Are you keeping track of your work accomplishments? If not, here’s why should start now.
You’re scrambling through old work samples, trying to remember all of those milestones you reached last October. Let me guess, you’re about to embark on the job search again.
It’s been awhile since you’ve been in-between careers. You might have to shake the dust off your old resume. And if your online portfolio hasn’t been touched since college, you have a lot of work to do to catch your online image up, to showcase your new, more experienced self.
You could be saving precious time and sending out resumes seamlessly right now if you had done one very important thing — many of us forget to do: keep a running list of your work accomplishments.
Keeping a running list of work accomplishments will help you:
- Recall experiences accurately, faster
- Have available metrics to draw from
- Have plenty of information to customize your resume and cover letter
- See your own trends
What’s the best way to document work accomplishments?
Of course, you want to keep a master list of accomplishments from which you can pull the most impressive, relevant information, for a polished “brag sheet.” Apart from using your brag sheet, here are a few ways you can keep track of and show off those accomplishments:
- Use a mobile app. Choose a note-taking app like Evernote where you can record accomplishments to add to your official brag sheet later. Specifically on Evernote, you can save text, articles, audio notes, images, and even hand-draw diagrams. Tag each note with keywords like “brag sheet” to keep everything organized.
- Announce work accomplishments on your blog. Each time you acquire a new client, receive a thank you note, or host a successful event, share it on your blog. You can share increases in organizational performance metrics or completions of projects you worked on. Just check in with the appropriate people to get permission to post any information you share publicly.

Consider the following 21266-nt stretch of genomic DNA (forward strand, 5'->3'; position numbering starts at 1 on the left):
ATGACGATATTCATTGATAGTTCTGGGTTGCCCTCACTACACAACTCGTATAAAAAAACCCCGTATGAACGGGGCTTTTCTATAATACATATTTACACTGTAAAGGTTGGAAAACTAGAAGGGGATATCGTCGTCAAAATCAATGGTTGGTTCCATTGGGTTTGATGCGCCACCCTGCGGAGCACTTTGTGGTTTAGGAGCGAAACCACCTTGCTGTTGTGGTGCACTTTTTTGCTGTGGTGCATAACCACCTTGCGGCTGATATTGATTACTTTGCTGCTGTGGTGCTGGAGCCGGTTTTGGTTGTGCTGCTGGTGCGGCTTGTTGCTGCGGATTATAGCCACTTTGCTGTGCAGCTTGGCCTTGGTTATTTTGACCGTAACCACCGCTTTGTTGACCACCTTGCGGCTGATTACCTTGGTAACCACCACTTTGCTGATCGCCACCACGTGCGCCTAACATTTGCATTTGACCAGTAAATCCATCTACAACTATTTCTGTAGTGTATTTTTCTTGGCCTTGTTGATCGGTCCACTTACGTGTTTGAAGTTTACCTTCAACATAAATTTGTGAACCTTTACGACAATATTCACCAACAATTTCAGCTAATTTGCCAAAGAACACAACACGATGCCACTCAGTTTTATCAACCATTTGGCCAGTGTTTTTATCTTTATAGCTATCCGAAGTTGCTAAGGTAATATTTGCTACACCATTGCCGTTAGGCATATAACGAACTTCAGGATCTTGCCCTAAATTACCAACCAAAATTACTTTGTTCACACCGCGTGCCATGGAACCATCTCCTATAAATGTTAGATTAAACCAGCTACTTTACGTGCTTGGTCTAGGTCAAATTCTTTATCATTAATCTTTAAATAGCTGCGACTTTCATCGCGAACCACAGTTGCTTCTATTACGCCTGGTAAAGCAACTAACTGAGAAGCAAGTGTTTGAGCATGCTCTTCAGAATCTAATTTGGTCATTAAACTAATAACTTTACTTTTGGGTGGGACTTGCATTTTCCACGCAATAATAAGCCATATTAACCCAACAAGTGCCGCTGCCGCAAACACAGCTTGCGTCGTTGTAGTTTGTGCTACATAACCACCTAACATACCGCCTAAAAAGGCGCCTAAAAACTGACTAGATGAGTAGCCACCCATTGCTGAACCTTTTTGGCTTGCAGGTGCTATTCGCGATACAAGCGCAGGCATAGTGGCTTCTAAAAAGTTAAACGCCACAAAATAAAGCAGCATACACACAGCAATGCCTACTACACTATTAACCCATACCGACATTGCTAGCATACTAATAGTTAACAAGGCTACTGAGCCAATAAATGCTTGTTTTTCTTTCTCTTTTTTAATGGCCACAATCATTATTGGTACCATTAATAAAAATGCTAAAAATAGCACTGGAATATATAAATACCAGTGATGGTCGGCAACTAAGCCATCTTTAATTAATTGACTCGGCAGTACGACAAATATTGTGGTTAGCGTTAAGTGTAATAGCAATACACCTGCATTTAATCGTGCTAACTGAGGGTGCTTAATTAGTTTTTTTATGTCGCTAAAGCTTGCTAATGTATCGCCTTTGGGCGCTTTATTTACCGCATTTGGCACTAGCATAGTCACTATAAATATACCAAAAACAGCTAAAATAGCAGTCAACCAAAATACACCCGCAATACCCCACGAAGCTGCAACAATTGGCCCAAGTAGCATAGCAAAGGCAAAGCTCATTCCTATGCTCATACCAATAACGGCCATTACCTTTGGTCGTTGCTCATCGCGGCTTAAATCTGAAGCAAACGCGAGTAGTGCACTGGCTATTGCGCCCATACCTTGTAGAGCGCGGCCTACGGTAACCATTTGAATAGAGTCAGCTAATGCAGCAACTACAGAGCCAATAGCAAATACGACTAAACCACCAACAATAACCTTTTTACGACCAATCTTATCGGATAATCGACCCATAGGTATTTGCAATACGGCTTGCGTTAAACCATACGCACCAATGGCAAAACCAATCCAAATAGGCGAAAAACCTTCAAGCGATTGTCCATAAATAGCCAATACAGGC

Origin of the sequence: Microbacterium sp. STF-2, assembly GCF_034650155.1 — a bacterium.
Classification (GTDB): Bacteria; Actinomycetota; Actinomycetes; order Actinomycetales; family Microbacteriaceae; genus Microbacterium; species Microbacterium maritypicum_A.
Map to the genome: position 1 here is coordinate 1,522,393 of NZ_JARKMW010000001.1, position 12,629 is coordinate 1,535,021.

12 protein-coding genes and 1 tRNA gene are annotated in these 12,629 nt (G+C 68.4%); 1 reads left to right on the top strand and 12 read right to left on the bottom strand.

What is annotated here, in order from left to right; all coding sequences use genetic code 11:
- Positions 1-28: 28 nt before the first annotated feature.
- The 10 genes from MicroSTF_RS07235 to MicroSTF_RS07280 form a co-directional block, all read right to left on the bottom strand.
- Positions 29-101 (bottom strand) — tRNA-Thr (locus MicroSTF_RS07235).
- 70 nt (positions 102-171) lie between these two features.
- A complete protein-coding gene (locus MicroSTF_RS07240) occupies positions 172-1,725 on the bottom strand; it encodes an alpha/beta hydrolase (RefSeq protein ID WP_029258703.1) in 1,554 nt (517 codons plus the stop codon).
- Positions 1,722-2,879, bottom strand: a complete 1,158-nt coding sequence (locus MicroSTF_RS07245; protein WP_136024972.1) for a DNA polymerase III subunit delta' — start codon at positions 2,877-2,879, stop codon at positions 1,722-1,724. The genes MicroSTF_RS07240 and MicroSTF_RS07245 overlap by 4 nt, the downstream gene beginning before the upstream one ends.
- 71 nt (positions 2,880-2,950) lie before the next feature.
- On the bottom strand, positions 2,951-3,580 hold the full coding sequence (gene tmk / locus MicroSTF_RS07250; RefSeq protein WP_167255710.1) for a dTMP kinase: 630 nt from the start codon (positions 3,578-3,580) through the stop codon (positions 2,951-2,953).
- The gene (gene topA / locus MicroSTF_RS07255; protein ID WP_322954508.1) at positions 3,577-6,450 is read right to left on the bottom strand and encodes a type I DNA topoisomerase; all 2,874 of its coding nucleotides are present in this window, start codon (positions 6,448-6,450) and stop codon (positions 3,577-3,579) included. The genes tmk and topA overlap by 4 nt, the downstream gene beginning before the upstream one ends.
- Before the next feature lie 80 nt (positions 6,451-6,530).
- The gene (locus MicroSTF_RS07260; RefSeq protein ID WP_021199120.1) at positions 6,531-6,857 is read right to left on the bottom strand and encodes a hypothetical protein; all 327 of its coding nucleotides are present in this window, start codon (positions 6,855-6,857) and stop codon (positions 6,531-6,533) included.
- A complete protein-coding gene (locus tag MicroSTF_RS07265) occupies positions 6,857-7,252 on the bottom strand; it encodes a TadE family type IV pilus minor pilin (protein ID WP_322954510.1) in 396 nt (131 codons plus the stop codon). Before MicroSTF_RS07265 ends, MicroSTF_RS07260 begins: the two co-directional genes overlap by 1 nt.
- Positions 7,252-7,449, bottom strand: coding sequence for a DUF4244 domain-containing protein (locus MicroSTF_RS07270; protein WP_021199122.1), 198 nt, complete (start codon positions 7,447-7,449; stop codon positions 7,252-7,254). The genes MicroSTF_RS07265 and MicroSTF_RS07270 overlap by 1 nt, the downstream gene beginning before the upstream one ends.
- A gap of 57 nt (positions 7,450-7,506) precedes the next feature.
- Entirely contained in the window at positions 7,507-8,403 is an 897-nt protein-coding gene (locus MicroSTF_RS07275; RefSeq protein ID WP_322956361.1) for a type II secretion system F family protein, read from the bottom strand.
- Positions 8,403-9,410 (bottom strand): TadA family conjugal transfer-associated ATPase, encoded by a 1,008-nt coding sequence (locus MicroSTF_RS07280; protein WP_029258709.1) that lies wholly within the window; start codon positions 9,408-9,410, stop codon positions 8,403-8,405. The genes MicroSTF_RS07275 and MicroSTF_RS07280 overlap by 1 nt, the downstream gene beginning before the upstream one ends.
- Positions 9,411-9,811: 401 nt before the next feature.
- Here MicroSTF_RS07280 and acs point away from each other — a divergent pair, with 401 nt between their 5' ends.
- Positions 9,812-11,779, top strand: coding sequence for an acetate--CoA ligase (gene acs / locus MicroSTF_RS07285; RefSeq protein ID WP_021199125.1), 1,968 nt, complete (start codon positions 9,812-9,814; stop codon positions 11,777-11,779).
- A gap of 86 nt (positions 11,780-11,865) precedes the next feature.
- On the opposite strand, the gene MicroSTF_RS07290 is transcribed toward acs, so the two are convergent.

- Highlight your accomplishments on LinkedIn. Place a few outstanding “facts” from your brag sheet underneath each job description, in the work history section of your professional online job search profiles, or your resume.
Job duties and responsibilities give hiring managers an idea of your background and experience. But, work accomplishments will show what you are tangibly capable of. Using numbers and figures to describe your achievements helps hiring managers “see” you in practice, not just theory.
- Put them in a Prezi. Prezi is a platform that lets you design an interactive, clickable presentation about yourself. In your Prezi, mention sales, percent increases, company ratings, reviews and new product launches. You can either embed your Prezi into your initial email to HR, or take it with you to an interview or quick meet-and-greet with the manager.
- Use your brag sheet as a “cheat sheet” for your references. In a recent blog post, I provided some tips for reaching out to references. When you reach out to your references, you can share a few facts from your brag sheet reminding them of your work together. Your references can use these facts when writing you a letter of recommendation.
When you know it’s time embark on a big job search, you don’t want to let anything slow you down or stand in your way. Keeping a running list of your work accomplishments will help build your professional image and prepare you to share plenty of data-backed information about your abilities on the fly.